Afghanistan: The Road to Civilization

It is often said that “history repeats itself.” The recent history of Afghanistan confirms that view.  The scheduled withdrawal of U.S. military forces from Afghanistan in 2014 recalls the withdrawal of Soviet military forces from that country in 1989.  The United States in 2001, like the Soviet Union in 1979, dispatched her Armed Forces to Afghanistan to defeat Islamic extremists.  The United States, like the Soviets before, then became engaged in a decade-long war against Islamic extremists, often fighting the same enemy—the Haqqani Network, Gulbuddin Hekmatyar, Pashtun tribesmen.  Now the United States, like the Soviets two decades earlier, is withdrawing forces from Afghanistan without having defeated the Islamic extremists militarily or politically.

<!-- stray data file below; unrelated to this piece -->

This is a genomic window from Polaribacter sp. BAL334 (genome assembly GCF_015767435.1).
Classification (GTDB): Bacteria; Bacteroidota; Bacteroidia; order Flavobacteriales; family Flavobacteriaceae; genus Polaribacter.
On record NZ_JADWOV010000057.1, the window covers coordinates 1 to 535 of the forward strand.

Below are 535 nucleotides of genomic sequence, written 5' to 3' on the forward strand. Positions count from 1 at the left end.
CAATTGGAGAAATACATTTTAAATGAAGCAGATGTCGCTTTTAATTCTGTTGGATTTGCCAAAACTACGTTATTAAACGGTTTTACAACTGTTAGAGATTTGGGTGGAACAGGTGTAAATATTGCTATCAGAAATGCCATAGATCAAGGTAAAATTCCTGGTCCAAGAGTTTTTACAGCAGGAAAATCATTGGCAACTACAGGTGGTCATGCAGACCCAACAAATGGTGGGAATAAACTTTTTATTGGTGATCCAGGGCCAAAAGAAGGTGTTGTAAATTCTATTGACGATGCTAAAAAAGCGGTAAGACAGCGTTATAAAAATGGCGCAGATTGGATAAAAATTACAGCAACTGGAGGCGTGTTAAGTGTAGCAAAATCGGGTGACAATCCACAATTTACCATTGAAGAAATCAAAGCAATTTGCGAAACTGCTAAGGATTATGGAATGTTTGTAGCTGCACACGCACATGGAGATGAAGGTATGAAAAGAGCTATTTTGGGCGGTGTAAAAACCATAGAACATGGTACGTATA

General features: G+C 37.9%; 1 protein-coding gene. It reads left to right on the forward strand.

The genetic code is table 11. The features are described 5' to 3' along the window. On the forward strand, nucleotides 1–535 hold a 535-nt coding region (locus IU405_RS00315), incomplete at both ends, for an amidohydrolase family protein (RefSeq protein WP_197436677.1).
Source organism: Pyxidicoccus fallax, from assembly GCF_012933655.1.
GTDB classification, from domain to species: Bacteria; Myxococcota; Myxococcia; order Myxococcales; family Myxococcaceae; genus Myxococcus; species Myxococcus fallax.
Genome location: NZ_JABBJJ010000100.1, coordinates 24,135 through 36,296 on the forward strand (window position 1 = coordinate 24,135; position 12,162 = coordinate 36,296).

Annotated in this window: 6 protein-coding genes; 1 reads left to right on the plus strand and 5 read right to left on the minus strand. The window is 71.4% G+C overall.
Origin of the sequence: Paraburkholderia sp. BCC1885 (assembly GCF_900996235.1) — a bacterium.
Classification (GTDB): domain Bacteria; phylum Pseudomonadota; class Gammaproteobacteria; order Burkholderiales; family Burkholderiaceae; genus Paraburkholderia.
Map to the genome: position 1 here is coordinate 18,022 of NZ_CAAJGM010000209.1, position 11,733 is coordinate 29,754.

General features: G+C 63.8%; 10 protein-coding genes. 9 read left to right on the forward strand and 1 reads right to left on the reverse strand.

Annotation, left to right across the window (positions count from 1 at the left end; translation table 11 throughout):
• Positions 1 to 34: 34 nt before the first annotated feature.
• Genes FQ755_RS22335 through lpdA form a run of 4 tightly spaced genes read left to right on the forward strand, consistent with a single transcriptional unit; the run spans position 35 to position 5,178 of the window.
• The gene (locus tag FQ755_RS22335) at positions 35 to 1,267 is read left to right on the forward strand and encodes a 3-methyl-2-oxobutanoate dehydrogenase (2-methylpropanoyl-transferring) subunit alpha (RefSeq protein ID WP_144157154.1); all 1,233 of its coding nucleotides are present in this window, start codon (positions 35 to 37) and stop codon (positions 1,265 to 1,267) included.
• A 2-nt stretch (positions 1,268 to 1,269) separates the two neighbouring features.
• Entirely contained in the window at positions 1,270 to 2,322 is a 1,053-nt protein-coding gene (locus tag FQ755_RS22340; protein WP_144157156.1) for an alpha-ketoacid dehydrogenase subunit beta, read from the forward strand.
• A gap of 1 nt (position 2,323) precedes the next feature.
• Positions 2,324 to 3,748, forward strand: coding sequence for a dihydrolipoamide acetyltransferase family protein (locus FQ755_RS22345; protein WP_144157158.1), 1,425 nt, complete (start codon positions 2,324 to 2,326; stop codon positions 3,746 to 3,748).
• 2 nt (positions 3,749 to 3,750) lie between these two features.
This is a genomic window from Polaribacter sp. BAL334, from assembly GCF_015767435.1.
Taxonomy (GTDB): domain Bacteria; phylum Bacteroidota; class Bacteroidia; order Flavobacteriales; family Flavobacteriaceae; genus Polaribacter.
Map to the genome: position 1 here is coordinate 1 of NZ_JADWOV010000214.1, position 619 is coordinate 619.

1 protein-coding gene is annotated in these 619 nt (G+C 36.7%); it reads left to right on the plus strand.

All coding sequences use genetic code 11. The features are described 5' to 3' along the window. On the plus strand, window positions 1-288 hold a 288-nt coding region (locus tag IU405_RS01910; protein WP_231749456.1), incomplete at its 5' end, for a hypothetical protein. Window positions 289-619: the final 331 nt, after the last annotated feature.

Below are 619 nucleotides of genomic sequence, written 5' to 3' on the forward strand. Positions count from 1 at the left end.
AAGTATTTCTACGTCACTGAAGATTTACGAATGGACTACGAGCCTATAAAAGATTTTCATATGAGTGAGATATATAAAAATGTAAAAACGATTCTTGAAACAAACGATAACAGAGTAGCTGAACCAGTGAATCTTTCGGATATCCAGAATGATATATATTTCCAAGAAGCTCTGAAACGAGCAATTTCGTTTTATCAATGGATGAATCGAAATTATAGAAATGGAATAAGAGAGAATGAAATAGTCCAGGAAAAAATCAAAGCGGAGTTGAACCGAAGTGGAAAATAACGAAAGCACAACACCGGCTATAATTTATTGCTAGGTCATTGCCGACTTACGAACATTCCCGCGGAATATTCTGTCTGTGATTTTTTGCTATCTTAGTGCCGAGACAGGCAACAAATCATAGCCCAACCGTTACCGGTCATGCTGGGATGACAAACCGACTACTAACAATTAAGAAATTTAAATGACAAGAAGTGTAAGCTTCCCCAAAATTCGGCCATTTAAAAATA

But what of Afghanistan?  Both a pawn and a prize in the power politics of the Cold War and the post-Cold War world, she has been reduced to a wasteland inhabited by a traumatized population.  Lost is the remarkable history of this remarkable land.

Afghanistan has had a profound impact on world civilization disproportionate to the size of the country or her population.  And that history needs to be told.  Afghanistan has been central to the development and dissemination of three civilizations—Hellenistic, Buddhist, and Islamic.  Her influence still resonates with the...

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